A complete FAQ on the installation and support of the Facebook Shop with Authorize.net is available.  Also you can follow the step by step slideshow below. If you already have an account with Authorize.net, you’re all set to go.  If you don’t have an account, you’ll need to complete the online application process with Authorize.net to get started.

Good luck and good selling!

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Launch a Facebook Store with Amazon’s Webstore Commerce Platform

What can you do to supercharge your marketing opportunities and revenues after you’ve optimized the power of your Amazon Webstore?  How about taking your products or services to a social platform to engage a new audience and reach new customers? There is a compelling solution, create a Facebook store! ShopTab, a leader in global social commerce, has released Amazon Webstore integration that allows you to take products from your website and place them in a customized Facebook shop in a few simple steps.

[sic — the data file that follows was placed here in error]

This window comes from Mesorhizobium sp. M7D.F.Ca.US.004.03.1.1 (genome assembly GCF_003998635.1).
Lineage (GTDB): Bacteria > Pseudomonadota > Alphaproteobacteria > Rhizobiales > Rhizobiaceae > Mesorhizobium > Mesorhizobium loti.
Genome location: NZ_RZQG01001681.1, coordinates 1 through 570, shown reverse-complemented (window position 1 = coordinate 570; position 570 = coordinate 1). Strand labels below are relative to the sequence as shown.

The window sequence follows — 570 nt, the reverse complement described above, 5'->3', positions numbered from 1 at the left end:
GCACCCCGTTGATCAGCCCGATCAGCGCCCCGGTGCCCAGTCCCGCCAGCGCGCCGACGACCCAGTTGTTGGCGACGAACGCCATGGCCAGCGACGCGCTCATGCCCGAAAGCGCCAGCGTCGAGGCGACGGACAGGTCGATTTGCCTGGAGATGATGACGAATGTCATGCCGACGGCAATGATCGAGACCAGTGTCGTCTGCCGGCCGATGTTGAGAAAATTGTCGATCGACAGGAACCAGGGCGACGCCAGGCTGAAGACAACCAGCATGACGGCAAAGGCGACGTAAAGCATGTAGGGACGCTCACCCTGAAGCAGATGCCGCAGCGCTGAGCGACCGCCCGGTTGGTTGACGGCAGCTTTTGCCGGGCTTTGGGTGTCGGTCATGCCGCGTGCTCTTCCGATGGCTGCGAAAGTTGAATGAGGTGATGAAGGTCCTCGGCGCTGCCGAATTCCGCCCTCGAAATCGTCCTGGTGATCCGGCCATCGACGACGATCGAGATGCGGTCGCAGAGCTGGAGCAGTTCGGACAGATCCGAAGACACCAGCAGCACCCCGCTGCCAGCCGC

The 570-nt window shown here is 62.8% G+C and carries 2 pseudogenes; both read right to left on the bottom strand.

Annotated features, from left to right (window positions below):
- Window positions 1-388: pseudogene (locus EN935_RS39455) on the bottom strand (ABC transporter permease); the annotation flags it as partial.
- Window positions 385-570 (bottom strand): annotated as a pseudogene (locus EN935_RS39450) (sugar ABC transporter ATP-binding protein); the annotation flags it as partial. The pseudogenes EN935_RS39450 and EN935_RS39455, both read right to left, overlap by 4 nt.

Let’s explore the value of adding social commerce to your existing e-commerce efforts.  Facebook, or any social network, allows merchants to have a different conversation with your audience that not only engages them but allows them to become your best advocates. Using Facebook as a social selling platform opens up a new avenue to create a personality behind your brand and the potential to present your products to over 950 million Facebook users. Retailers continually invest to stay in front of their existing clients and broaden their reach to new clients – social networks like Facebook are a new tool to add to your mix of weapons to achieve your goals.